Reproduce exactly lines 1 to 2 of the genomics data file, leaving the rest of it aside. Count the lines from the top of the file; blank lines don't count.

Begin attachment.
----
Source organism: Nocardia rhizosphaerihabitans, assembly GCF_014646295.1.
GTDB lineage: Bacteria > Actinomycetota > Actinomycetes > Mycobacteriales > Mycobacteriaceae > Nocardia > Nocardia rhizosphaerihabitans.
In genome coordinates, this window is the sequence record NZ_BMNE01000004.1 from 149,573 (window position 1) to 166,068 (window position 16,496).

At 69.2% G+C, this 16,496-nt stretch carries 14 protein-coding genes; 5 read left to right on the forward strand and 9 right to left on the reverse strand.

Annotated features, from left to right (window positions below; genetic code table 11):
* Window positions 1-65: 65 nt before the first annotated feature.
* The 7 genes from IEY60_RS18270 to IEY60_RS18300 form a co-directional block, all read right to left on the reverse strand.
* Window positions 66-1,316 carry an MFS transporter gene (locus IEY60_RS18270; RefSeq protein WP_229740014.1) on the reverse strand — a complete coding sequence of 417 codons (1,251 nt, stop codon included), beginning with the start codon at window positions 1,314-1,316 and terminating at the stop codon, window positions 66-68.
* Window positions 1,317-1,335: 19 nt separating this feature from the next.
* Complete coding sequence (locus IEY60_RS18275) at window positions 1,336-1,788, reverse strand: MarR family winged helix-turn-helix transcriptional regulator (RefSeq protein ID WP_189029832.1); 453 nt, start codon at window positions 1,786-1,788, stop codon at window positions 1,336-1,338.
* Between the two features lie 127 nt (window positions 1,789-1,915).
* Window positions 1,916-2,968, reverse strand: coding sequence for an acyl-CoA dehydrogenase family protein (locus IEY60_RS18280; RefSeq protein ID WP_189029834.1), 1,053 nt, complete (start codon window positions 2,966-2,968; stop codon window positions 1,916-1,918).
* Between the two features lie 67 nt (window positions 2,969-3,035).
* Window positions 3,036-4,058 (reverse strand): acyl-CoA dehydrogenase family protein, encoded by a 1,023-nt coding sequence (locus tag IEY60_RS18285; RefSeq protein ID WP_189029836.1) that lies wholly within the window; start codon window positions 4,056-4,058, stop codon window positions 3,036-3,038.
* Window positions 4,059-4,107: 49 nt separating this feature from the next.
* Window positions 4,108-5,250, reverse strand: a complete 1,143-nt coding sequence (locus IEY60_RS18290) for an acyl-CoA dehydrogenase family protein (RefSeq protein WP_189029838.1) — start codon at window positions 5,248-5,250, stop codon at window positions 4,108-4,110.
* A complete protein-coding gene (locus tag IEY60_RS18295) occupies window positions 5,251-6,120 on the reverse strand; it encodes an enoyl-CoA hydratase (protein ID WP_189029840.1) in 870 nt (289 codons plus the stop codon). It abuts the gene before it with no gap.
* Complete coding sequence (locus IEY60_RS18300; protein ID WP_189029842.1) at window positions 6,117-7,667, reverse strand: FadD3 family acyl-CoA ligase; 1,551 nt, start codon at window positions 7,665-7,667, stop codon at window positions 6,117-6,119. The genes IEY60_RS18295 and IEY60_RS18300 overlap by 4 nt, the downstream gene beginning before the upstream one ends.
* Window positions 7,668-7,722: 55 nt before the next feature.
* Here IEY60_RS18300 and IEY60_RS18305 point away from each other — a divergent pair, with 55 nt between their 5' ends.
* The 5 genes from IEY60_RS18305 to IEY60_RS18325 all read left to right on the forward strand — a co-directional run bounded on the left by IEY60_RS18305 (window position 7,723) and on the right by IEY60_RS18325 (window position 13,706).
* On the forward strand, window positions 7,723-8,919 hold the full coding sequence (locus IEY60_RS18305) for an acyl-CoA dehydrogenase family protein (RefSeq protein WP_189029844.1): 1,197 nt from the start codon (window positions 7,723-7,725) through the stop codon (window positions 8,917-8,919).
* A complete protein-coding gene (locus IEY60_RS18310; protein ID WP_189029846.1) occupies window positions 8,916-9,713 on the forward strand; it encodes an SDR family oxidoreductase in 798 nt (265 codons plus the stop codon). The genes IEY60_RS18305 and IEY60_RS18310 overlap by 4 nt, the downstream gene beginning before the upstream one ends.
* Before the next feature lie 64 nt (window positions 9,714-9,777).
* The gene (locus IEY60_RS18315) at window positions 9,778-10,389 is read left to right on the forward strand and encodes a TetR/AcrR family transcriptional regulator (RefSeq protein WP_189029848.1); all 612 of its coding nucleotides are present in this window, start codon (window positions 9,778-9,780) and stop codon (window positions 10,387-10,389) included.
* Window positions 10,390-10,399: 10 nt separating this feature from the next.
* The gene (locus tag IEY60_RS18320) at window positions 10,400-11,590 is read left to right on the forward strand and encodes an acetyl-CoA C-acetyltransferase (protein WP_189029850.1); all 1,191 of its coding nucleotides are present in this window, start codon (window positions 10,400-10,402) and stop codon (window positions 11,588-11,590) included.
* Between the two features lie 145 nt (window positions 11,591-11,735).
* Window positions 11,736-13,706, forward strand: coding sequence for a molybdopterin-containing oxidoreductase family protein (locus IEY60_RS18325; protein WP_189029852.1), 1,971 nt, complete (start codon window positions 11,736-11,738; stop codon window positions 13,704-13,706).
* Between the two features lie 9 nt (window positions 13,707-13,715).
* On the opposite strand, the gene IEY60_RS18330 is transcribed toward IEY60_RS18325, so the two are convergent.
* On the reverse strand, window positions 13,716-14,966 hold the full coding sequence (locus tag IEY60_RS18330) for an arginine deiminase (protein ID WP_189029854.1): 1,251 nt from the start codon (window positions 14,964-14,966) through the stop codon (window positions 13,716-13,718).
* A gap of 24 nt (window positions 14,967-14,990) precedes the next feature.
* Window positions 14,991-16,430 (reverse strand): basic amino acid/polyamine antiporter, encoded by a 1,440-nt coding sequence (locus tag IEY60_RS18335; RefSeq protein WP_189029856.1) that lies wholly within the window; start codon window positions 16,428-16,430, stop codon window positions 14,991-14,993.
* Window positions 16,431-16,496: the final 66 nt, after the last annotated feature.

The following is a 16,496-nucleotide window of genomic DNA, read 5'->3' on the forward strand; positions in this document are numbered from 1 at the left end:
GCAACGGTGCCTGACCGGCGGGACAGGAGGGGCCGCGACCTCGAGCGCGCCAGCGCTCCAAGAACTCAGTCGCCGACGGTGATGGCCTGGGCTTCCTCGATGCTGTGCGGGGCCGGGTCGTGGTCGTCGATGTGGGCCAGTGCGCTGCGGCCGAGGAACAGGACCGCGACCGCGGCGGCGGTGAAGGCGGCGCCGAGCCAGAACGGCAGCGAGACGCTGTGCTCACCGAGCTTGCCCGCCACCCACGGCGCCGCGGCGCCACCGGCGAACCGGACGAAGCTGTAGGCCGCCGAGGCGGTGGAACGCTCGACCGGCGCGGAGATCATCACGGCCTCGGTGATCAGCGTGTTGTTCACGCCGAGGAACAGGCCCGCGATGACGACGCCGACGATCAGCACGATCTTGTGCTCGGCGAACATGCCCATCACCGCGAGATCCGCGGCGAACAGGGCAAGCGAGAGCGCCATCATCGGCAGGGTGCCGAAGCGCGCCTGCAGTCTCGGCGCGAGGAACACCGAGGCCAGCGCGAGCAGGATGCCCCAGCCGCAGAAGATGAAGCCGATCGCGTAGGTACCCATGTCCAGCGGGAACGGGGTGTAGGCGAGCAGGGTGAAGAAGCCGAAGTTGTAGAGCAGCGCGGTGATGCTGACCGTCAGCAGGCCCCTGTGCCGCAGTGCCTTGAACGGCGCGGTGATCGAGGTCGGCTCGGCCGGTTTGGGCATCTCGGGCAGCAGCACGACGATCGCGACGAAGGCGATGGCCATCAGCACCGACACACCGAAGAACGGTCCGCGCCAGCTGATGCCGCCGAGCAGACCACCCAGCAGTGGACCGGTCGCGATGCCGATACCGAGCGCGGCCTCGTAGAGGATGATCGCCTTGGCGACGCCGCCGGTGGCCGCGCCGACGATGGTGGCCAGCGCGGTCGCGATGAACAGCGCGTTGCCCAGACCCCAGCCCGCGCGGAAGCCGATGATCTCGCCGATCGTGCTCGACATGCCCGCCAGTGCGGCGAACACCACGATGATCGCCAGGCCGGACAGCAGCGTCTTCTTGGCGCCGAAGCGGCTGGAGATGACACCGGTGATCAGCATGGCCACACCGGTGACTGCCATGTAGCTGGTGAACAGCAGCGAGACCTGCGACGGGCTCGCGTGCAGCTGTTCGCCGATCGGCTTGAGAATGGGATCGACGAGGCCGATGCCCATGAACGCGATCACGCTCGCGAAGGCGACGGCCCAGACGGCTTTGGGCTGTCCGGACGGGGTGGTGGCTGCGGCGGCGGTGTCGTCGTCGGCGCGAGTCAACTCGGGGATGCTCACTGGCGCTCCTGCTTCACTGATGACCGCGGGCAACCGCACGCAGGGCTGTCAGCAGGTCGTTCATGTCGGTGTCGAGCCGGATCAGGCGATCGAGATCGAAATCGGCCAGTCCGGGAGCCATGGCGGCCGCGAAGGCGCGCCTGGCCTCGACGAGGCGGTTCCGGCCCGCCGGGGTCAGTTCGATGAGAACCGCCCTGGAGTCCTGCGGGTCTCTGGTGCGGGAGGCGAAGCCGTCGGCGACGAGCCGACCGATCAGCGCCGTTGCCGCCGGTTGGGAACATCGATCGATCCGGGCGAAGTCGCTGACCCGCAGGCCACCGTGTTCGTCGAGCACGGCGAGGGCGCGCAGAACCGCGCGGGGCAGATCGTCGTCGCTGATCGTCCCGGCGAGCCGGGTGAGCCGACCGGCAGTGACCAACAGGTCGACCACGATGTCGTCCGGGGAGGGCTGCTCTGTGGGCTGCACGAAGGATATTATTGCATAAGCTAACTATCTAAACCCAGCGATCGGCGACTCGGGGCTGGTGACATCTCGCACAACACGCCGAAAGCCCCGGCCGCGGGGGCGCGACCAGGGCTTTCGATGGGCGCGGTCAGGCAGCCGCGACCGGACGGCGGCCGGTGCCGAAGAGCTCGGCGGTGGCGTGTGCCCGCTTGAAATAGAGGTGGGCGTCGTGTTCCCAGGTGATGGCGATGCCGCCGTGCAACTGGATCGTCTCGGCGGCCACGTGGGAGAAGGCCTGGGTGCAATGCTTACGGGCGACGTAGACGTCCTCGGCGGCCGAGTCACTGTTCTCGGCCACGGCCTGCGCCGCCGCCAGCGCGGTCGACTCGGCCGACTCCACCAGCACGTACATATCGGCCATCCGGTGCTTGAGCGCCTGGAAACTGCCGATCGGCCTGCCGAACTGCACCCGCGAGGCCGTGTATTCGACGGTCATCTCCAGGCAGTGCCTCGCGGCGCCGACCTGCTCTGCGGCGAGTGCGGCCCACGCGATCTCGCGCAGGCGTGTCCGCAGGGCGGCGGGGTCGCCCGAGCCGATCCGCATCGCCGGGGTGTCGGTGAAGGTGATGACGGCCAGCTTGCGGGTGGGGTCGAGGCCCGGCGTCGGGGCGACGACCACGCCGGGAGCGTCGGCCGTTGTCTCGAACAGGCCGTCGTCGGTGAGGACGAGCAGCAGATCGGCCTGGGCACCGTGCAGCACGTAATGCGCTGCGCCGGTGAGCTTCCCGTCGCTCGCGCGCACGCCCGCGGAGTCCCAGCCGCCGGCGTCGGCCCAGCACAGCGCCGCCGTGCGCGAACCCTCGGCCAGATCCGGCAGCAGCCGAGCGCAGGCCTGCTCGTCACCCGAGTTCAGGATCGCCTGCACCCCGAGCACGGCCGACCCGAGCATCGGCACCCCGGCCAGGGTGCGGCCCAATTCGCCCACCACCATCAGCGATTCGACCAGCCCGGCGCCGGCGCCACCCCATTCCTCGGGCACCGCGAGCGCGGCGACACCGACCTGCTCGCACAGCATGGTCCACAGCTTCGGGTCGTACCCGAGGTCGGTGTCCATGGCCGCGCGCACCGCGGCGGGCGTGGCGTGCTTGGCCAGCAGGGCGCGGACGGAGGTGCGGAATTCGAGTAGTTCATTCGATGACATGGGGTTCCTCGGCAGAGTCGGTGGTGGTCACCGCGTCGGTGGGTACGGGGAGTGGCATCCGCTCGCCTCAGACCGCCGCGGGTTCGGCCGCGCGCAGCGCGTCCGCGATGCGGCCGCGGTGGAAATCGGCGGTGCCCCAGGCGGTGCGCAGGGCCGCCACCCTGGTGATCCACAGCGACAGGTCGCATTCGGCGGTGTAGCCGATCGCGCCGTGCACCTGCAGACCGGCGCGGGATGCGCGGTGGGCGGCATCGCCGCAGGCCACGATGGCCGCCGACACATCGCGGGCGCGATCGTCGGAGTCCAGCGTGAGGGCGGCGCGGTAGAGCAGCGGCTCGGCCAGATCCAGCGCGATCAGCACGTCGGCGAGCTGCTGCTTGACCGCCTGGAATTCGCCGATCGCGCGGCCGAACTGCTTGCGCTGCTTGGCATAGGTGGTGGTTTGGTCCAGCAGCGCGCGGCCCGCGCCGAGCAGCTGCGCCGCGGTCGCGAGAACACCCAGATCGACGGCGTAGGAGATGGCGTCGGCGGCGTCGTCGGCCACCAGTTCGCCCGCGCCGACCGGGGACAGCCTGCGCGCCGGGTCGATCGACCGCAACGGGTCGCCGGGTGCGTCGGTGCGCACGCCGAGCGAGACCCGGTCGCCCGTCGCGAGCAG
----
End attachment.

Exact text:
Source organism: Nocardia rhizosphaerihabitans, assembly GCF_014646295.1.
GTDB lineage: Bacteria > Actinomycetota > Actinomycetes > Mycobacteriales > Mycobacteriaceae > Nocardia > Nocardia rhizosphaerihabitans.